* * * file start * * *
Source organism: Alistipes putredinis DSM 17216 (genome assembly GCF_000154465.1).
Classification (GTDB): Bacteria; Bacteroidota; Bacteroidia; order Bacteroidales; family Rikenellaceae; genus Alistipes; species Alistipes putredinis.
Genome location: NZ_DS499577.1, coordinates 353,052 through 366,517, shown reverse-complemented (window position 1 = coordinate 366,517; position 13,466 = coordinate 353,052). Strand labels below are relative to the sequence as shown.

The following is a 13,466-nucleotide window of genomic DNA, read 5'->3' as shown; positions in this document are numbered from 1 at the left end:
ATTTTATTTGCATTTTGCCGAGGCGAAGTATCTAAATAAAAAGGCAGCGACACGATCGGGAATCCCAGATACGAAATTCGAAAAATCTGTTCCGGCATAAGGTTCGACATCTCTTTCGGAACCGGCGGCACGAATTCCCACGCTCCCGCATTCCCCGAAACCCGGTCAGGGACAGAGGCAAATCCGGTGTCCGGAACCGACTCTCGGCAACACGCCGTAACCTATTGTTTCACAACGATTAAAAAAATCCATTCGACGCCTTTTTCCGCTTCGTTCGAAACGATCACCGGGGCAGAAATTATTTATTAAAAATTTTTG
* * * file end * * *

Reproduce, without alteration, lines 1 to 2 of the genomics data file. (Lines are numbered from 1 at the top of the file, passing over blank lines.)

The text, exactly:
Source organism: Alistipes putredinis DSM 17216 (genome assembly GCF_000154465.1).
Classification (GTDB): Bacteria; Bacteroidota; Bacteroidia; order Bacteroidales; family Rikenellaceae; genus Alistipes; species Alistipes putredinis.